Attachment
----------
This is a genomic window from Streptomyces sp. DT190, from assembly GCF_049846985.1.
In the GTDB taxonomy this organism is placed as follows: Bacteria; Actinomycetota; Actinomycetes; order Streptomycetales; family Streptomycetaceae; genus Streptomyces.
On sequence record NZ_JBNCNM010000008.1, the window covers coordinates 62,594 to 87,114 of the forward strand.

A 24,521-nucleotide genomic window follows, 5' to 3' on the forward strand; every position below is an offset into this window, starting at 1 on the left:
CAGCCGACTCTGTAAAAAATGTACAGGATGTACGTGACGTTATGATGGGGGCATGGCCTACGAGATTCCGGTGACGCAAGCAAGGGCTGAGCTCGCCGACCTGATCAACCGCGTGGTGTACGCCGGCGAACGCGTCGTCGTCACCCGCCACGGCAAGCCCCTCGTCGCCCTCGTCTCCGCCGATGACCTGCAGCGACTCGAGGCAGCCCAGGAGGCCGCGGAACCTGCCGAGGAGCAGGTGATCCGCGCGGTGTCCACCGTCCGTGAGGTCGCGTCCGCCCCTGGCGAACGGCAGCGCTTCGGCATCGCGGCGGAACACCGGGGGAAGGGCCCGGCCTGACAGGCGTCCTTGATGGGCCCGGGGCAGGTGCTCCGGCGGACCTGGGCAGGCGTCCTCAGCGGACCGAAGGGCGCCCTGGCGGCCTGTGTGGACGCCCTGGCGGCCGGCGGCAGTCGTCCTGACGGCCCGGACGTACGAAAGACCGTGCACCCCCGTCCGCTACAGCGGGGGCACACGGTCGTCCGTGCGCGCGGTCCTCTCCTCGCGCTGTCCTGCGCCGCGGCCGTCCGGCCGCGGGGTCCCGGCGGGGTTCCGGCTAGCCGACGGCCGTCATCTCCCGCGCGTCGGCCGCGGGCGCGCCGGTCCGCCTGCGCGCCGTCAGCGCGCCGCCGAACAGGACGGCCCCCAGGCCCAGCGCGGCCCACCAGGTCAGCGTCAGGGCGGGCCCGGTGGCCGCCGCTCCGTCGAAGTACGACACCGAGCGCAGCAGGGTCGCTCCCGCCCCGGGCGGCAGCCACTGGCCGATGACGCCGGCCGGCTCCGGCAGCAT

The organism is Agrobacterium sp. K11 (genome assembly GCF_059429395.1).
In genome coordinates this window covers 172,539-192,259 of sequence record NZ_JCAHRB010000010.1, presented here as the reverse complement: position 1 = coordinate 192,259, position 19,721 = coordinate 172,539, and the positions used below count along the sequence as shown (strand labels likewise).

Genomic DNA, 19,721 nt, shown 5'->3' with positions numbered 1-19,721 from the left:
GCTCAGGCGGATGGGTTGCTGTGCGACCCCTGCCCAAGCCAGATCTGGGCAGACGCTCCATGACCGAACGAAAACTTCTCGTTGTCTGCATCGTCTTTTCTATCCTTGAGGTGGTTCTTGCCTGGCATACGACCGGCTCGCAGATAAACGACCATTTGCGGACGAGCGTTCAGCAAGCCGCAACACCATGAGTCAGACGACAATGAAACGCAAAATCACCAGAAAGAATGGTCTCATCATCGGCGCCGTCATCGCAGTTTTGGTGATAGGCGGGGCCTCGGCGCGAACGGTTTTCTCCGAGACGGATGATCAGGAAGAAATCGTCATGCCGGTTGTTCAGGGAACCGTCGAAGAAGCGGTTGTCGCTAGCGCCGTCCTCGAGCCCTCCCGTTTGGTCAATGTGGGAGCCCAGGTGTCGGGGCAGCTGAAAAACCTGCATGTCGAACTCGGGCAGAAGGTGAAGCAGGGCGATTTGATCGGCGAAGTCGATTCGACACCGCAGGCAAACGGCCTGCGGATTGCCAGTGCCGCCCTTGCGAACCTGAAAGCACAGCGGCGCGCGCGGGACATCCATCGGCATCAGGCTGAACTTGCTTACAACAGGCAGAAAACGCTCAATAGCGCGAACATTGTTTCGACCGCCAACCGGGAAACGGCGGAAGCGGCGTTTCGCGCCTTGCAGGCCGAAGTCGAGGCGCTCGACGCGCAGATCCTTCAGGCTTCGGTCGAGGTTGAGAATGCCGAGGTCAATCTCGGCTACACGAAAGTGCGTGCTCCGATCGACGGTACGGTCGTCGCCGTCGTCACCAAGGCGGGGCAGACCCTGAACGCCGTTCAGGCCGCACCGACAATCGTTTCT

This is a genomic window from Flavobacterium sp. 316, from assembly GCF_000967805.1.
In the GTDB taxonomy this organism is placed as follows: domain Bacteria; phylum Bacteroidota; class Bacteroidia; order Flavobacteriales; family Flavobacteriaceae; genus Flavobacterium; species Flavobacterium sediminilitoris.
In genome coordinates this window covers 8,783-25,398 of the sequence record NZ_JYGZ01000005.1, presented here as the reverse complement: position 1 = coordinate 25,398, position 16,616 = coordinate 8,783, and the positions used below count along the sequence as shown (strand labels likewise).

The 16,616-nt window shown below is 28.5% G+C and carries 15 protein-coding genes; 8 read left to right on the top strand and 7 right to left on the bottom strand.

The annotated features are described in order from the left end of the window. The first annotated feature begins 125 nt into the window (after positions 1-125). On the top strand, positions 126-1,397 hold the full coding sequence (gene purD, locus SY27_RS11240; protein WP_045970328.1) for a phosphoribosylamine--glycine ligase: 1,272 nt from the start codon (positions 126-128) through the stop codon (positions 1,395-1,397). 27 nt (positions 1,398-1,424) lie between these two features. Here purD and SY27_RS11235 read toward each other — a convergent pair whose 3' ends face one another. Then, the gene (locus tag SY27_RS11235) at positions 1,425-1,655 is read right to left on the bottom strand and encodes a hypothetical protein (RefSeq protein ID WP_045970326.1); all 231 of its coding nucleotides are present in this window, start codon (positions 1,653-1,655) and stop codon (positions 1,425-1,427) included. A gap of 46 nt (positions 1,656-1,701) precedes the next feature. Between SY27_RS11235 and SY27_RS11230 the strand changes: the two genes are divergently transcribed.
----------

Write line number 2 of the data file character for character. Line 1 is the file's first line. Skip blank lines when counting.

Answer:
In the GTDB taxonomy this organism is placed as follows: Bacteria; Actinomycetota; Actinomycetes; order Streptomycetales; family Streptomycetaceae; genus Streptomyces.